So. . . here I am out of the country without use my cell phone, and no internet access . . . assuming Rusty would have had his surgery and be with Judy & John recuperating. . . coming home to Deb telling me that Rusty YET AGAIN was sent home and why. She also informed me that in the three weeks with Judy & John that they were "IN LOVE" and that Rusty was no longer considered a "foster" but that they wanted to adopt him.
Here are pictures of Rusty on Vacation with his new mom & dad.
Below the update & donation section is Rusty's story. . .
Thank you, Thank you, Thank you so very much for your DONATIONS:
$ 20.00 Wendy
25.00 Duchess S
$ 100.00 Patty
$ 100.00 Darcy D
$ 20.00 David, Lorie & Shelby W
$ 50.00 Victoria, Brutus and Shannon
$ 150.00 Brita
I'm trying very hard to stay up on our donations. If you don't see your name listed below, please email me firstname.lastname@example.org and I will contact OSU to verify it's been received.
3/26/07 -- I'm truly embarrassed writing this. . . he's been postponed yet again. Yes, again the trip was made to Columbus, OH to be sent home with our boy yet again. After spending almost 6 hrs. at the hospital waiting for x-rays and a new "haircut" for a skin test to be done. As it turns out Rusty has a slight skin infection. They cannot operate for fear the bacteria from the skin infection will end up infecting the surgical area. We have been given antibiotics and a special shampoo and a new surgery date. NEW DATE: May 16, 2007
/17/07 -- New X-Rays taken January 16th. . . there are some open growth plates in the pubic region, so we've sent the x-rays to OSU for determination of surgery schedule.
1/8/07: Deb & I have chosen to get one more appointment with our local veterinarian for more x-rays before we take time off from work to make the 2 1/2 hour trip to OSU. January 16, 2007 he's scheduled to see our vet (hopefully for his last set of x-rays). Once we know he's not growing we'll be making our appointment at OSU to schedule his surgery.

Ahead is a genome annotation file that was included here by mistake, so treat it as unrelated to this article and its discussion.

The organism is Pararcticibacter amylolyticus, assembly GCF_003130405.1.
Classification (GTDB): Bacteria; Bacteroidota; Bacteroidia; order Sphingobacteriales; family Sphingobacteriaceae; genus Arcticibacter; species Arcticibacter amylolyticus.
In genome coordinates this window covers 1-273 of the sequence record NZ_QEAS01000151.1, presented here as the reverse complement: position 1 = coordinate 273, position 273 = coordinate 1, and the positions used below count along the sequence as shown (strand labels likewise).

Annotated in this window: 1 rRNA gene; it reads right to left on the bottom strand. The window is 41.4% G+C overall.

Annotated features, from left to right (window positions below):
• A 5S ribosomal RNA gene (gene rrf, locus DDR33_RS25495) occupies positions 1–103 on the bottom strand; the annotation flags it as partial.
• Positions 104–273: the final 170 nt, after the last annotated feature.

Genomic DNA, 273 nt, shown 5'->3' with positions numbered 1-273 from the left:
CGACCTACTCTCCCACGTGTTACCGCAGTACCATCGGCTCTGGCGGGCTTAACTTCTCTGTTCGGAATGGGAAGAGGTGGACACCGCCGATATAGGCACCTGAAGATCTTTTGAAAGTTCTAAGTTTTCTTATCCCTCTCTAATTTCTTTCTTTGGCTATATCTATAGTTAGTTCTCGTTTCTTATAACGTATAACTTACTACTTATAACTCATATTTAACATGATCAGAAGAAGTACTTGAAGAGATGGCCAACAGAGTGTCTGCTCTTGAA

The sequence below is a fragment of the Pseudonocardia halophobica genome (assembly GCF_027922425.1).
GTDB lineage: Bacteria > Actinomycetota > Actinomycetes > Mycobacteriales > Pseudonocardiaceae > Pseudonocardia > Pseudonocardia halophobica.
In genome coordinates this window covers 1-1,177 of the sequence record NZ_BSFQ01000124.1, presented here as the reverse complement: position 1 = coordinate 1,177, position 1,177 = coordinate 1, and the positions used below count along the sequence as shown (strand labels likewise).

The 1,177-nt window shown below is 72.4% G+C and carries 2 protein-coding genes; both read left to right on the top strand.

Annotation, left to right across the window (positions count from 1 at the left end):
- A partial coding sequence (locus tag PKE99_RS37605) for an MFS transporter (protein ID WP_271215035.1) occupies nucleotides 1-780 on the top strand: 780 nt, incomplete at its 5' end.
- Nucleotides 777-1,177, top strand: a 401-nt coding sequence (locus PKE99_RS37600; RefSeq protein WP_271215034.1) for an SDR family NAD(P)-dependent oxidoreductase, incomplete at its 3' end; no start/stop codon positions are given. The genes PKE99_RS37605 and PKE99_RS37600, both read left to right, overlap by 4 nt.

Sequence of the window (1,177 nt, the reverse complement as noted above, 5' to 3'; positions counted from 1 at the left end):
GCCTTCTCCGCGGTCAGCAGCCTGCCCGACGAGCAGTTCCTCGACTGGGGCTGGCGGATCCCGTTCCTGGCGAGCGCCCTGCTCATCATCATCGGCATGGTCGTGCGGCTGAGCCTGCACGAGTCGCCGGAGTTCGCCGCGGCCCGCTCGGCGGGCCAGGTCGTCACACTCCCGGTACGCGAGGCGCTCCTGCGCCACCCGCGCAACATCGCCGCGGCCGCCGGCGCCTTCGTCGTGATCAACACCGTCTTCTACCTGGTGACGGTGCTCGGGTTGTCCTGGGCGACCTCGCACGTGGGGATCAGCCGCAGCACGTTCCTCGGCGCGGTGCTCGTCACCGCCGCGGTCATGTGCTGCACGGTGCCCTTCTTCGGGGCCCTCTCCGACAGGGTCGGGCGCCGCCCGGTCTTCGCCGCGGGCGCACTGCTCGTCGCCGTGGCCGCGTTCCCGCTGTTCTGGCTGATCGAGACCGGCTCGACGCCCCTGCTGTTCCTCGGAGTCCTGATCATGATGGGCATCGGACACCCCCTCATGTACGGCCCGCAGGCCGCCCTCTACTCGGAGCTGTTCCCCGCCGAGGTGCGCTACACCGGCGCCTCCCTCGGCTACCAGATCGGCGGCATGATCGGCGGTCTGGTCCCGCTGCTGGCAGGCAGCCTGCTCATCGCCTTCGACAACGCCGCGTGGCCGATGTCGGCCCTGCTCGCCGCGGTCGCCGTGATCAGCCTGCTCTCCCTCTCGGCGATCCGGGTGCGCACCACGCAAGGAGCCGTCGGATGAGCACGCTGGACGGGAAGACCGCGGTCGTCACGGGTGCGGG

12/15/06: Rusty did his nursing home visit and was an excellent "spokesdog" for himself and for us. He greeted everyone he met with courtesy and respect, tail wags & some even got kisses. He allowed wheelchairs and walkers to come close he respected those that came towards him with both hands in his face and really seemed to enjoy the attention. He won the hearts of residents and staff alike. We are very proud of our Rusty boy!
12/1/06: OSU was soooo right, Rusty is still growing. In the two months he's been here he's grown close to 2 inches in height.
11/8/06: I (jan) came home from work to a real mess. . . poor baby was sick. He was showing some major intestinal problems. Time for more vet trips. . . thankfully today 11/15/06 he's all better. It appears Rusty was hiding some whipworms when he came to live with us and they decided to show symptoms last weekend. His first dose of panacur did the trick and he's a happy go lucky puppy again.
11/01/06: Deb took Rusty the170 miles to OSU for his appt. They sent them home. They say that due to Rusty's age he's still growing. . . they write: "At this time, Rusty's growth plates in his bones are still open, indicating that his bones are still developing. We cannot perform hip surgery until they have closed."
Rusty's special needs story.
Rusty came to us on Tuesday, September 21st when his "mom" called to say she was moving to Alabama on Thursday. Well what can you say. . . I (jan) did have room for one foster. So I went to meet this 10 mos. old boy and what a pretty sweet dog he was. This young pup couldn't jump into the back of my car and it's not a big SUV it's a small "wannabe". That was my first clue.
Rusty seemed to struggle when it came to playing on my un-carpeted floors, he also seemed a little "floppy" on the back end. . . So I watched closely. . . I suspected hip dysplasia.
Off to the vet for x-rays. I was right. Rusty has severe hip dysplasia. The left hip is totally dislocated and the right is subluxated (partially dislocated).
Rusty is one of those dogs that is so very loving and good, Deb & I have chosen to bite the bullet and get him a hip replacement at Ohio State University Veterinary Hospital.
It wasn't just our opinion of Rusty that swayed us to this decision, but that of my vet. The doctor felt Rusty is such a sweet, gentle and loving puppy that he deserves a chance at a full and pain free life.